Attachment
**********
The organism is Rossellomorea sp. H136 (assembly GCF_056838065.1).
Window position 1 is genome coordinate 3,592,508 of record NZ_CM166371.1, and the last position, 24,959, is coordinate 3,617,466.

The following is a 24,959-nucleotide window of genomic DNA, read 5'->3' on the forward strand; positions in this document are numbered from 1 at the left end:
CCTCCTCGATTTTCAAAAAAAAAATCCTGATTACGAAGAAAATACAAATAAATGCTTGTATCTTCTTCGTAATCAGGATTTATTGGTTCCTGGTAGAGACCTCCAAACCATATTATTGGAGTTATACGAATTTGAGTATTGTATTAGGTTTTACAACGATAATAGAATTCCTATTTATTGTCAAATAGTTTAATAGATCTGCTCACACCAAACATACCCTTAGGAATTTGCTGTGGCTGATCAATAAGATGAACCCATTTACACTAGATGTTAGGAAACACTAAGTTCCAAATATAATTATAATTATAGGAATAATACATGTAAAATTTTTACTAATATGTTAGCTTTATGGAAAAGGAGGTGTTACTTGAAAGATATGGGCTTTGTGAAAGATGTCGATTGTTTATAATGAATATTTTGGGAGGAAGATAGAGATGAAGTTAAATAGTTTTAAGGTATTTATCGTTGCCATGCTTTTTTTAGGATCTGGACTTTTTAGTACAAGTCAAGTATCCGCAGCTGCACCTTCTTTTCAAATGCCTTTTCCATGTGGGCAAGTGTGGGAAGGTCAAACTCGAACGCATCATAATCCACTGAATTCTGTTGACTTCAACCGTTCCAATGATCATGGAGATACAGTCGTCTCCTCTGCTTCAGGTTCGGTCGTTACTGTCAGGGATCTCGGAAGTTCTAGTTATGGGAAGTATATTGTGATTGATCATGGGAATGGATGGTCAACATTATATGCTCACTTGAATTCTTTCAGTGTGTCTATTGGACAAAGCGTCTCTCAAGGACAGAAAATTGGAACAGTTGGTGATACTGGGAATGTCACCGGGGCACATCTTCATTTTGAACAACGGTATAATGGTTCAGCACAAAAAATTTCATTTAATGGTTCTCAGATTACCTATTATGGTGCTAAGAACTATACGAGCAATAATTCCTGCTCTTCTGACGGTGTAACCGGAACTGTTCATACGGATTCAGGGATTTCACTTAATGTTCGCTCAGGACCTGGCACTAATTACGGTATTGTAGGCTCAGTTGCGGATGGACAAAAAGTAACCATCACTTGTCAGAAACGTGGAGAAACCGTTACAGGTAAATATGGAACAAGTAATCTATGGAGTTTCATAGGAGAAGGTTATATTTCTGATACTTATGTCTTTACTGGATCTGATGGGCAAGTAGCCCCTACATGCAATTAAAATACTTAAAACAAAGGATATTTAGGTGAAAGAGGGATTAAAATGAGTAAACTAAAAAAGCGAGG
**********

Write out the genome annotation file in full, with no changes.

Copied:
The organism is Rossellomorea sp. H136 (assembly GCF_056838065.1).
Window position 1 is genome coordinate 3,592,508 of record NZ_CM166371.1, and the last position, 24,959, is coordinate 3,617,466.

The following is a 24,959-nucleotide window of genomic DNA, read 5'->3' on the forward strand; positions in this document are numbered from 1 at the left end:
CCTCCTCGATTTTCAAAAAAAAAATCCTGATTACGAAGAAAATACAAATAAATGCTTGTATCTTCTTCGTAATCAGGATTTATTGGTTCCTGGTAGAGACCTCCAAACCATATTATTGGAGTTATACGAATTTGAGTATTGTATTAGGTTTTACAACGATAATAGAATTCCTATTTATTGTCAAATAGTTTAATAGATCTGCTCACACCAAACATACCCTTAGGAATTTGCTGTGGCTGATCAATAAGATGAACCCATTTACACTAGATGTTAGGAAACACTAAGTTCCAAATATAATTATAATTATAGGAATAATACATGTAAAATTTTTACTAATATGTTAGCTTTATGGAAAAGGAGGTGTTACTTGAAAGATATGGGCTTTGTGAAAGATGTCGATTGTTTATAATGAATATTTTGGGAGGAAGATAGAGATGAAGTTAAATAGTTTTAAGGTATTTATCGTTGCCATGCTTTTTTTAGGATCTGGACTTTTTAGTACAAGTCAAGTATCCGCAGCTGCACCTTCTTTTCAAATGCCTTTTCCATGTGGGCAAGTGTGGGAAGGTCAAACTCGAACGCATCATAATCCACTGAATTCTGTTGACTTCAACCGTTCCAATGATCATGGAGATACAGTCGTCTCCTCTGCTTCAGGTTCGGTCGTTACTGTCAGGGATCTCGGAAGTTCTAGTTATGGGAAGTATATTGTGATTGATCATGGGAATGGATGGTCAACATTATATGCTCACTTGAATTCTTTCAGTGTGTCTATTGGACAAAGCGTCTCTCAAGGACAGAAAATTGGAACAGTTGGTGATACTGGGAATGTCACCGGGGCACATCTTCATTTTGAACAACGGTATAATGGTTCAGCACAAAAAATTTCATTTAATGGTTCTCAGATTACCTATTATGGTGCTAAGAACTATACGAGCAATAATTCCTGCTCTTCTGACGGTGTAACCGGAACTGTTCATACGGATTCAGGGATTTCACTTAATGTTCGCTCAGGACCTGGCACTAATTACGGTATTGTAGGCTCAGTTGCGGATGGACAAAAAGTAACCATCACTTGTCAGAAACGTGGAGAAACCGTTACAGGTAAATATGGAACAAGTAATCTATGGAGTTTCATAGGAGAAGGTTATATTTCTGATACTTATGTCTTTACTGGATCTGATGGGCAAGTAGCCCCTACATGCAATTAAAATACTTAAAACAAAGGATATTTAGGTGAAAGAGGGATTAAAATGAGTAAACTAAAAAAGCGAGG